Think about your company or business unit's most recent, high-profile failure. The new product launched with great expense that failed to interest many customers; the million-dollar piece of whiz-bang technology sitting idle in a corner of the factory; the joint venture in Southeast Asia that had to be written off after two years.
Something quickly comes to mind. But if your company is like most, nobody ever talks about it. Everyone is willing to share success stories though. Many large corporations have created elaborate databases and hold regular get-togethers to make it easier for managers from different locations to share operational best practices and market successes. Some good ideas do manage to proliferate across companies this way. But have you ever noticed how some organizations contribute more than their share of new ideas? What's their secret?
The answer lies in what isn't told during such presentations, whether they're made internally or at industry conferences. What you hear is, "We did this, and this, and here were the results." What's missing, repressed like bad memories, is the other half of the story, "We tried this, and that made the situation worse. After debating it for weeks, we tried this, and that worked OK. But when we tried this, that's when things really started to click."
What doesn't work -- the major and minor failures -- becomes the tacit knowledge and experience that builds up within individuals and organizations as they keep trying new things. Learning from past missteps, the next time they face a similar bottleneck, or a customer makes a similar request, these people and organizations are able to skip some of the trial and error to arrive at a solution faster. In fact, Steve Spears, a professor at Harvard University, attributes some of Toyota's success in the automotive industry to a culture of experimentation that couples doing work (in a controlled and standardized way) and learning to do work better. He says the company's success stems as much from this pattern of learning behavior as it does the material flow and process management tools that many manufacturers have sought to duplicate.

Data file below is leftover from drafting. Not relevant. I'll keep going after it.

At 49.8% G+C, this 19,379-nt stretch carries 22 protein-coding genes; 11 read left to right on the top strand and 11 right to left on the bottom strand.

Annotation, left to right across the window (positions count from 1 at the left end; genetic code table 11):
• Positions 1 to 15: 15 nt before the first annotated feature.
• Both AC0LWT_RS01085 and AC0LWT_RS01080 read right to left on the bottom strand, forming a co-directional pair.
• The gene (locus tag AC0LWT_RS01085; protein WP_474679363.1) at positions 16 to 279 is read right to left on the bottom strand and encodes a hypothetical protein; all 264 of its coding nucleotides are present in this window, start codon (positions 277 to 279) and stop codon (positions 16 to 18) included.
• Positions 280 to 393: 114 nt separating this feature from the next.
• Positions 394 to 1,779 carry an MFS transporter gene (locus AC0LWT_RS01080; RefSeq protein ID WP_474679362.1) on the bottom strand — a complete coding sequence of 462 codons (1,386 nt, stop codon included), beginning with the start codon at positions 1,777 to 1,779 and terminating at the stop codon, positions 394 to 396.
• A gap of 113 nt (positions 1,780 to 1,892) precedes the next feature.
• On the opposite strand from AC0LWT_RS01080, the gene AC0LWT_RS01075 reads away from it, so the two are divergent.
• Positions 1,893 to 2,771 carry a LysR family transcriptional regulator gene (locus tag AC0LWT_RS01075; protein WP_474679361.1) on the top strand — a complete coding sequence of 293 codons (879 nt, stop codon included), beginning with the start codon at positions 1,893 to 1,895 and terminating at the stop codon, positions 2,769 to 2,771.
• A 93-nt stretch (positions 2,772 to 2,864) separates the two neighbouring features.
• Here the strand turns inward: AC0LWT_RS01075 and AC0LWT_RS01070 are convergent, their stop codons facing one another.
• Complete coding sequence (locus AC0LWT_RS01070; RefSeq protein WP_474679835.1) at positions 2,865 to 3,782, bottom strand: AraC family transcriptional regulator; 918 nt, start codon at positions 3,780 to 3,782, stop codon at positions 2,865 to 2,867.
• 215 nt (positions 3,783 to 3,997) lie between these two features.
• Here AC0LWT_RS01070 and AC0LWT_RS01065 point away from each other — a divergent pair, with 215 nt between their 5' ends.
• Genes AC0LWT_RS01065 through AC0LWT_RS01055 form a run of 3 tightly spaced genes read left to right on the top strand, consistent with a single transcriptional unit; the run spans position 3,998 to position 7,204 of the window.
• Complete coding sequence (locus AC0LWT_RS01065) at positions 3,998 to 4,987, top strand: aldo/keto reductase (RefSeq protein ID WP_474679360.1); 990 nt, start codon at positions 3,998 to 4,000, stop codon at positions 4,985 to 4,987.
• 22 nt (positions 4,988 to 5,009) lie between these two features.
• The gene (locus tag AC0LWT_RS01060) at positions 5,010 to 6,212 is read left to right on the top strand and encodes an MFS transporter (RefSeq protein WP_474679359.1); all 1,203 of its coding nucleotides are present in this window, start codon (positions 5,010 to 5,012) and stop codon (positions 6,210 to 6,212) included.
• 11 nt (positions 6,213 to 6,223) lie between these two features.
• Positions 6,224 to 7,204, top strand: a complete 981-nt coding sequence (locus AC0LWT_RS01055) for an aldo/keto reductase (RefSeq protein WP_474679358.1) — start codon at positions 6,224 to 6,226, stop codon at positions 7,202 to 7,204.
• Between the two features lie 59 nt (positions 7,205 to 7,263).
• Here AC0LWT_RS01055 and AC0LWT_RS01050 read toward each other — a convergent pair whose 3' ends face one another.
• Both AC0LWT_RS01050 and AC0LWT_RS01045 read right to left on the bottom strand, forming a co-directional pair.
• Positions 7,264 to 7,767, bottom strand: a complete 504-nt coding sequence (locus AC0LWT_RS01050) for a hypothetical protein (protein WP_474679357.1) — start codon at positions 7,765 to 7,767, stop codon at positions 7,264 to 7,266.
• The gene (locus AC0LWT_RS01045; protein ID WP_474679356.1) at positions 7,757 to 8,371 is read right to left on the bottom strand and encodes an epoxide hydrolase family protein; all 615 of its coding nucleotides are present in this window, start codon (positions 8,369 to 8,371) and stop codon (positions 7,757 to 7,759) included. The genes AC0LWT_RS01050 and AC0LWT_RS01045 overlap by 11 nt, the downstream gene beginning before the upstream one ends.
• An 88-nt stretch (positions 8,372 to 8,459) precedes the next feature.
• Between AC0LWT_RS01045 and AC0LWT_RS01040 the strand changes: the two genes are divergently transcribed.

As the stakes get higher in any company, this learning process becomes more difficult. Because financial losses loom, and careers and livelihoods are at stake, when the death knell begins to toll for really big projects, everybody who possibly can, flees, separating themselves mentally and physically from the doomed venture.
But wherever we go, we all carry the ego blow of such experiences. Forever tuned to the warning signs, as individuals we try not to repeat the same blunders. How well organizations themselves actually learn from their flops and fiascos depends upon a company's tolerance levels for both risk-taking and failure. Those with a higher level of control, that have well-defined steps for bringing a product to market or making a capital investment, often have a greater understanding of and tolerance for risk, and a greater ability to learn when things don't work out.
Sure, managers still have to take their lumps, but because the failure can be attributed to a process, the process itself can be modified and improved so that mistakes aren't repeated. Some of the most instructive case studies that MBA students discuss in business school explore the colossal mistakes that big companies with lots of resources and smart people still manage to make. These very same learning opportunities exist within every company at every level.
Imagine, the next time you shut a project down and stop throwing good money after bad, once the dust and emotions have settled, if you took some time to bring everyone back together to discuss what went wrong. By turning the failure into a learning opportunity, you'll build some momentum for the next initiative. Not only that, you'll you have a better chance of getting it right next time.
David Drickhamer was IndustryWeek's Editorial Research Director.